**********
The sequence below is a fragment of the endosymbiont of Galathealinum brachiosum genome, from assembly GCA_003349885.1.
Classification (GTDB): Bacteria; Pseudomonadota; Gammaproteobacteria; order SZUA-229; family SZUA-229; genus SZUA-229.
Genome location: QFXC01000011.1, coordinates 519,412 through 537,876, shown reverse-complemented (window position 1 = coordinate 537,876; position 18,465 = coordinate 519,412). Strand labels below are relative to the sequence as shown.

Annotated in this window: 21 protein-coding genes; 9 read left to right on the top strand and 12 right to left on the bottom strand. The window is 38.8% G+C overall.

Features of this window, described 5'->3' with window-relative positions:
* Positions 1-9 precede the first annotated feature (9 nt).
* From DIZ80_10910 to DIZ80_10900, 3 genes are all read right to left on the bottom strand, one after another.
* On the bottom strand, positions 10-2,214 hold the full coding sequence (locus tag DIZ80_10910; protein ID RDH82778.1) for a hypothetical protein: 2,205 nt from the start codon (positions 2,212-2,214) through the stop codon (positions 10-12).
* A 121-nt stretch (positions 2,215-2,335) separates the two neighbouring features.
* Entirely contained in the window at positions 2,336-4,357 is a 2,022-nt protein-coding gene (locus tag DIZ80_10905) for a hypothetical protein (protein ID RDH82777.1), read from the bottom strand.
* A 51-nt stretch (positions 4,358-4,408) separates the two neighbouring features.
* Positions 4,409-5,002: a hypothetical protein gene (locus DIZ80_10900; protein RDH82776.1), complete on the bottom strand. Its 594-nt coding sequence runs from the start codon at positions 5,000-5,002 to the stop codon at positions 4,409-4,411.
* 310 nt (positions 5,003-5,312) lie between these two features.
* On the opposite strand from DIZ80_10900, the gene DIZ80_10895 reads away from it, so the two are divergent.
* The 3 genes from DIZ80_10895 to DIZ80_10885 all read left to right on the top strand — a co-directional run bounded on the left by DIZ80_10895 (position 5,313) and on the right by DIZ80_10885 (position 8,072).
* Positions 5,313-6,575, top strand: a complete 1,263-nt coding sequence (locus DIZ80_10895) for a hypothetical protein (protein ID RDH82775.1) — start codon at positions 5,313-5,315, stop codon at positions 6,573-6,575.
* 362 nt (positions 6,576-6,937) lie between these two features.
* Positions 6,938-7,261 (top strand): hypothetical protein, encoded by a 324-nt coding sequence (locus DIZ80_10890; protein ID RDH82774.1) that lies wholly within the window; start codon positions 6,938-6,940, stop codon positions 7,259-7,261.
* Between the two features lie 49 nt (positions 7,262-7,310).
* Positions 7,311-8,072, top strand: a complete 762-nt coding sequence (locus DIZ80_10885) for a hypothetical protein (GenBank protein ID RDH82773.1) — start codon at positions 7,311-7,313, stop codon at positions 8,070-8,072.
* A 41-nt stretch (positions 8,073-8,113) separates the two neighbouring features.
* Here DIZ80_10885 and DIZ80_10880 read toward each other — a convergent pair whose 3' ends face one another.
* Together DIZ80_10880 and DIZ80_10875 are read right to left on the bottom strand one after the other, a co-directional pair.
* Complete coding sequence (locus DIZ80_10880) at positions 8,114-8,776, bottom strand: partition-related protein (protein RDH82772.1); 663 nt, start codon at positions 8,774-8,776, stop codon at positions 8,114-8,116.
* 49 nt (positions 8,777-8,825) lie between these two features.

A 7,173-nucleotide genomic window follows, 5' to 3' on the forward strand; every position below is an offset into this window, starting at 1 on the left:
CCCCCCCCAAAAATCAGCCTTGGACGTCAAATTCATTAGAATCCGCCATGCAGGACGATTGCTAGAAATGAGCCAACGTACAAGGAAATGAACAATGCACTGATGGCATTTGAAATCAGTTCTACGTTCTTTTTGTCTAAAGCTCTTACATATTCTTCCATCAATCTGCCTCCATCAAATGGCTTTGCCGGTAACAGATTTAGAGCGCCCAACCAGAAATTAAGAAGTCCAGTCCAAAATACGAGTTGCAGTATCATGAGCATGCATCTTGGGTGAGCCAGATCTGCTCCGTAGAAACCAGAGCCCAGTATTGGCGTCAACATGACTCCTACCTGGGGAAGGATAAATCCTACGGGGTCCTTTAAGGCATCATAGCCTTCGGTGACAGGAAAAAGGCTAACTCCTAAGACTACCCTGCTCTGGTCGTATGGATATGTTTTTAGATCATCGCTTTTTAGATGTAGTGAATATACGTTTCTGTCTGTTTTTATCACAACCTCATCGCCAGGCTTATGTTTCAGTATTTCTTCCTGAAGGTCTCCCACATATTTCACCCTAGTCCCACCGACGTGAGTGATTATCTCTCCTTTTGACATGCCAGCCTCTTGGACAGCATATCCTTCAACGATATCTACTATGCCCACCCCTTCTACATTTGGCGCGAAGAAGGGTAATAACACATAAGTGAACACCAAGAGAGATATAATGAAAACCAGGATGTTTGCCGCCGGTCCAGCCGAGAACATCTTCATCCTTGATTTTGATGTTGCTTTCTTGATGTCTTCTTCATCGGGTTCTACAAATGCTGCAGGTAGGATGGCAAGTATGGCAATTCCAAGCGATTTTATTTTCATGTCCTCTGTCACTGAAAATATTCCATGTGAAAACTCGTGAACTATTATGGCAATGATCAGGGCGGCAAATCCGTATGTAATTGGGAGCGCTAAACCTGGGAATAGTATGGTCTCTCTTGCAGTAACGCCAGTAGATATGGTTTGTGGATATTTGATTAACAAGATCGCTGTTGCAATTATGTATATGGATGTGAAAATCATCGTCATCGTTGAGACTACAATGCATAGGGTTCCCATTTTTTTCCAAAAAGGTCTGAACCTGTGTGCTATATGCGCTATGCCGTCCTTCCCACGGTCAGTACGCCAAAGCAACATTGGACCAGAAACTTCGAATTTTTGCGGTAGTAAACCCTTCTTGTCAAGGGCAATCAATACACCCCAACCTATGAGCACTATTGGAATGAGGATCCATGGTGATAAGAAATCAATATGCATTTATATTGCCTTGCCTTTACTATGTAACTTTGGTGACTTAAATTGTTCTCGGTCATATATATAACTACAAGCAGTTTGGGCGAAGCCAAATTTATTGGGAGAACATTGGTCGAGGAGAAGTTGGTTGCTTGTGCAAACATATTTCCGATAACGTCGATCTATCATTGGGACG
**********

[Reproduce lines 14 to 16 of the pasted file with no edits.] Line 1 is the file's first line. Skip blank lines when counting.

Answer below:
* On the opposite strand from DIZ80_10900, the gene DIZ80_10895 reads away from it, so the two are divergent.
* The 3 genes from DIZ80_10895 to DIZ80_10885 all read left to right on the top strand — a co-directional run bounded on the left by DIZ80_10895 (position 5,313) and on the right by DIZ80_10885 (position 8,072).
* Positions 5,313-6,575, top strand: a complete 1,263-nt coding sequence (locus DIZ80_10895) for a hypothetical protein (protein ID RDH82775.1) — start codon at positions 5,313-5,315, stop codon at positions 6,573-6,575.